We do not have direct sensory experience about fundamental particles, the properties have to be inferred from experiments involving the measurement of counting rates in scattering experiments, measurement of optical spectra, etc. The outcomes of collision processes are usually analysed in terms of time-independent techniques, which do not tell anything about what happens during the scattering event. To know, how the state of the system evolves in time, one has to solve the quantum-mechanical equation of motion,## Time dependent QM: Introduction

Recent developments
in experimental technique as the availability of laser systems
producing reproducible ultra-short pulses of
*10 fs* makes possible to follow real-time evolution on an atomic scale.
Femtosecond lasers are making the
investigation of time-dependent quantum phenomena in molecules a reality.
Molecular vibrations, for
example, occur on a 100 fs time scale.
The femtosecond time scale is also suitable for exciting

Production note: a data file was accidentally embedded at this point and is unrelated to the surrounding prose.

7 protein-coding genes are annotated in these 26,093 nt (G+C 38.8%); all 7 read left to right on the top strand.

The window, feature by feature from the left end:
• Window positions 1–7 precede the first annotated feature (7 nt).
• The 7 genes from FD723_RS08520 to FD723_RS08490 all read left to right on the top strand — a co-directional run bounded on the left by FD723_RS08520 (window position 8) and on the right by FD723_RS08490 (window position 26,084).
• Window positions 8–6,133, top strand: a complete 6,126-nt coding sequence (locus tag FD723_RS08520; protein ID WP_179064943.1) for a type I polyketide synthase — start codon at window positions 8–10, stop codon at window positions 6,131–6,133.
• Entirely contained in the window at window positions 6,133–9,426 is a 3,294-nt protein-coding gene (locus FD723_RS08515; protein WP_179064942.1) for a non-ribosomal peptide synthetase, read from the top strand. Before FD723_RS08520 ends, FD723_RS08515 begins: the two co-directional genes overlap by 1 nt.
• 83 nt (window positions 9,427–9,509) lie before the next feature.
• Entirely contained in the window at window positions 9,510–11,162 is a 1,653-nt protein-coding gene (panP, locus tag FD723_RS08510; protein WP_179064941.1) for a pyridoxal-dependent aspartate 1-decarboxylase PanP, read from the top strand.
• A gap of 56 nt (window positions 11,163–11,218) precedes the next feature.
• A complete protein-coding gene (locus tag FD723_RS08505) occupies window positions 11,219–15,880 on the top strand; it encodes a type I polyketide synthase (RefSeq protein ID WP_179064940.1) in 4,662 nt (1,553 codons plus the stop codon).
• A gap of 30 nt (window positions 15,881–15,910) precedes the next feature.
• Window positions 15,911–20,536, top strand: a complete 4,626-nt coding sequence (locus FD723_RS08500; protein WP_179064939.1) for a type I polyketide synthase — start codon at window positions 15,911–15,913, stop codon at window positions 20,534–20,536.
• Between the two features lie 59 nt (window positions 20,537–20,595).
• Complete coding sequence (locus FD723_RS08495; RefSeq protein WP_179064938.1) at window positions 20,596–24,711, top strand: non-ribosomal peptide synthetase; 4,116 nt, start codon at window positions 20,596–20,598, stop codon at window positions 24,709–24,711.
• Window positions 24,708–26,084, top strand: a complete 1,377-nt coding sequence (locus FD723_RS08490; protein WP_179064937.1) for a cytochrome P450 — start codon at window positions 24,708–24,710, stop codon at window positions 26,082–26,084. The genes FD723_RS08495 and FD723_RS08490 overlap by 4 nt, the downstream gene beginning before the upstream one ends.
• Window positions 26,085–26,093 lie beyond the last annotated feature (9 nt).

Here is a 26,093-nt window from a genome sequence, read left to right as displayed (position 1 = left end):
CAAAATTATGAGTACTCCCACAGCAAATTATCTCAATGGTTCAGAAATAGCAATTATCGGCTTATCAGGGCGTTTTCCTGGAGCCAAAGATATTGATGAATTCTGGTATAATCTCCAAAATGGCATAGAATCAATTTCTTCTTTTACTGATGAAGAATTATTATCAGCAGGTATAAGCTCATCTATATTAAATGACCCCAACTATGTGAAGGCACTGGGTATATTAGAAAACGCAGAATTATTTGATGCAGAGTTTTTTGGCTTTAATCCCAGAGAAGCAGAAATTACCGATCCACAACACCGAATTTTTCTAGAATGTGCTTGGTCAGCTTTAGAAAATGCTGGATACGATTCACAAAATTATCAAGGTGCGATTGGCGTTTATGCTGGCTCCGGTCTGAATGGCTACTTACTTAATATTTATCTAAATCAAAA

electronic states in multiple quantum well semiconductor devices
and the time evolution of these states
may provide valuable information about transport properties of
mesoscopic devices.

The theoretical investigation of such problems requires the numerical solution of the time-dependent Schrodinger equation. In the past computing of the time evolution of more or less realistic quantum systems has posed formidable numerical obstacles, the computer solution of the time-dependent Schrodinger equation was a difficult task due to hardware and software limitations. These limitations are by now largely removed by the efficient numerical techniques developed in the recent years and by the high performance of microcomputers and workstations available. These computational advances made it possible to introduce the time dependent quantum-mechanical study of realistic physical systems into the educational process.

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